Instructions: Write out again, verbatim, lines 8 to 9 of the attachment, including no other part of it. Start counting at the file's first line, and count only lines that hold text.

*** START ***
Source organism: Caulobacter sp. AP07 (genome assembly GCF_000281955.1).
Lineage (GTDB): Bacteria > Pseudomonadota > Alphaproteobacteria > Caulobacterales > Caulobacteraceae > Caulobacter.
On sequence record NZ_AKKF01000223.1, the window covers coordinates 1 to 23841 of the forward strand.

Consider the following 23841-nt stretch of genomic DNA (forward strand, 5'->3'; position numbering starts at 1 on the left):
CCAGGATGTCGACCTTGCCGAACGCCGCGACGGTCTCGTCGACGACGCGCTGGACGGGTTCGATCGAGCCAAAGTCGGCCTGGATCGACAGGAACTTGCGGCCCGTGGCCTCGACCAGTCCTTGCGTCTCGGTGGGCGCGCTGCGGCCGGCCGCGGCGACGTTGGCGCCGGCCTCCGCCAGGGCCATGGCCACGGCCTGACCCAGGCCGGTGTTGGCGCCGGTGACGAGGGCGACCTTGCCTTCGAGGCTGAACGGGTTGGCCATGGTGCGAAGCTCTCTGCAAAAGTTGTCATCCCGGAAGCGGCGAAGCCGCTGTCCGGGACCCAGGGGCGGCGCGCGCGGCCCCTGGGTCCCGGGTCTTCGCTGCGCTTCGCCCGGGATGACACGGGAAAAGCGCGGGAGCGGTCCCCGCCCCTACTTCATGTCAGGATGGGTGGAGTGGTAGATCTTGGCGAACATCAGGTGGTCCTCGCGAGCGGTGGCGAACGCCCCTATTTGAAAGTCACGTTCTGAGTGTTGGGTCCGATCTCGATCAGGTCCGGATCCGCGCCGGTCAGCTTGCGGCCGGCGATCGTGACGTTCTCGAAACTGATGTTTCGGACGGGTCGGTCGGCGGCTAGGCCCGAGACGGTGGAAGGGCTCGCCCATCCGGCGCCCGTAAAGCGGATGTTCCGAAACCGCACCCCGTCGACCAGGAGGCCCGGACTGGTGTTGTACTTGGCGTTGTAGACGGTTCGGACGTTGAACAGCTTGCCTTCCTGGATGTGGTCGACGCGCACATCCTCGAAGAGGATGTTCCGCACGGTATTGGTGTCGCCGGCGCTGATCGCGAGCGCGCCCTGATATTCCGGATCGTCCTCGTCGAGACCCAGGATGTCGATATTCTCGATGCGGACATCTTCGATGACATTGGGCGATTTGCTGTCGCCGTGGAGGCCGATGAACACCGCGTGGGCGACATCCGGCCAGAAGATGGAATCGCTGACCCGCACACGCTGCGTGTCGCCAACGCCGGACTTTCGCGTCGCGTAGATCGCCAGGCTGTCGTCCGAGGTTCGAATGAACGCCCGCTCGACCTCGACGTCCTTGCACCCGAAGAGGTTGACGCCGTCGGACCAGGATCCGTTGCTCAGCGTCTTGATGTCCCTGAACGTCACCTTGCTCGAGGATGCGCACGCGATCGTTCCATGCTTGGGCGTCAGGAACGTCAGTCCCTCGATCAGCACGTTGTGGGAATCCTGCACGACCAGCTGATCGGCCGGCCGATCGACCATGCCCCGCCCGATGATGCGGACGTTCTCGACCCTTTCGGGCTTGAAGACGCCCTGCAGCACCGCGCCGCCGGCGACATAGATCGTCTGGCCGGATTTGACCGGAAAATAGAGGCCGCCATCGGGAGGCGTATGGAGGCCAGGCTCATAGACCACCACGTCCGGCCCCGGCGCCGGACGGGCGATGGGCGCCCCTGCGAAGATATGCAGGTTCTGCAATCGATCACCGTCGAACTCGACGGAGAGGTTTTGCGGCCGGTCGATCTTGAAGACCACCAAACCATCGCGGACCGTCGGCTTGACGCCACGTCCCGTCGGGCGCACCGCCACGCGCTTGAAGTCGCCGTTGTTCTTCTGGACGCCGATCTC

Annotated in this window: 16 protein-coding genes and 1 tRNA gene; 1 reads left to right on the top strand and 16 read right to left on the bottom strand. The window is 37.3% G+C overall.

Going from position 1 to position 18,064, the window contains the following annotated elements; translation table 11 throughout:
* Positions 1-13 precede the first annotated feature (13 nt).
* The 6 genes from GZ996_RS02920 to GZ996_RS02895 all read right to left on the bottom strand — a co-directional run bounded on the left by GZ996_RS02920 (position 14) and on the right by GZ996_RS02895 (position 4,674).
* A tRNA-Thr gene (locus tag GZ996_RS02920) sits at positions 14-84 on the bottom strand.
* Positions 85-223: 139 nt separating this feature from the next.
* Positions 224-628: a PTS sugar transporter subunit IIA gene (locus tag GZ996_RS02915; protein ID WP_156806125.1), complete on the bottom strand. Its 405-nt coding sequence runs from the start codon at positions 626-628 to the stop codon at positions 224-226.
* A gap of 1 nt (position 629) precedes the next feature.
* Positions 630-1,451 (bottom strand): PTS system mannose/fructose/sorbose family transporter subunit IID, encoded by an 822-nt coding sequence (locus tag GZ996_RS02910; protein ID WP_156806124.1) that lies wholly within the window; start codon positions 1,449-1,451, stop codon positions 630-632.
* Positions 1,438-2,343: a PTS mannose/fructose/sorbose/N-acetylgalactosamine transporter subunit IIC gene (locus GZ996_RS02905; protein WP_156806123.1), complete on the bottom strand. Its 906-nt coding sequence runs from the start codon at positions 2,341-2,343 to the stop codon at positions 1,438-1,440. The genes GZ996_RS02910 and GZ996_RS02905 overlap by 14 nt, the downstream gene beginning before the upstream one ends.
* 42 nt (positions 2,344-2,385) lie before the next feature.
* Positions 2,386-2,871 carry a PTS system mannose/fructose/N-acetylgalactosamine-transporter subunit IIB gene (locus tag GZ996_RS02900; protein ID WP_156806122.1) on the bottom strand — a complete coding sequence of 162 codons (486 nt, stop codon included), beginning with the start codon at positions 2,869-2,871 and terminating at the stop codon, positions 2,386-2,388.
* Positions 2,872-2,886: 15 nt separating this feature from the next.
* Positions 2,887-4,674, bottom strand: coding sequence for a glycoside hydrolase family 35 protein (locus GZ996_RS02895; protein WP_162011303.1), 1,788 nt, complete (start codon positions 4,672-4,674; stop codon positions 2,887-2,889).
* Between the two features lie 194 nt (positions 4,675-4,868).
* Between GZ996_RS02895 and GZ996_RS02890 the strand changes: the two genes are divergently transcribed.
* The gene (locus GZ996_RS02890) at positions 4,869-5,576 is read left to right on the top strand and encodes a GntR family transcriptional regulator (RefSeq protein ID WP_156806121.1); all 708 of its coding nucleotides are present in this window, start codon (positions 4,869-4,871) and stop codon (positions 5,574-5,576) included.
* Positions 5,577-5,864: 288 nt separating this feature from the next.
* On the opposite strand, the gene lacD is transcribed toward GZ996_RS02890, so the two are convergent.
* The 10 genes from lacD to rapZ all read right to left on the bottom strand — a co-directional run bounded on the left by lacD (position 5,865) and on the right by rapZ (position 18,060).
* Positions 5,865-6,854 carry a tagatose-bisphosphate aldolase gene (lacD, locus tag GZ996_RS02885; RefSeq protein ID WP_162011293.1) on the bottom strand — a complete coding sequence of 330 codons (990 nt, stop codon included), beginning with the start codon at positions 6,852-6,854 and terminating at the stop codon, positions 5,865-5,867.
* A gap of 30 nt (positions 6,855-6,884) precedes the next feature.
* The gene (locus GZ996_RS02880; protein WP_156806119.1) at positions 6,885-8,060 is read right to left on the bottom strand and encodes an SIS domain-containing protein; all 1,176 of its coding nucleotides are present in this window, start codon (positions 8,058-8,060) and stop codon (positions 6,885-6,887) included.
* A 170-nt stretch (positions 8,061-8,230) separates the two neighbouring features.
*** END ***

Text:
* Positions 1-13 precede the first annotated feature (13 nt).
* The 6 genes from GZ996_RS02920 to GZ996_RS02895 all read right to left on the bottom strand — a co-directional run bounded on the left by GZ996_RS02920 (position 14) and on the right by GZ996_RS02895 (position 4,674).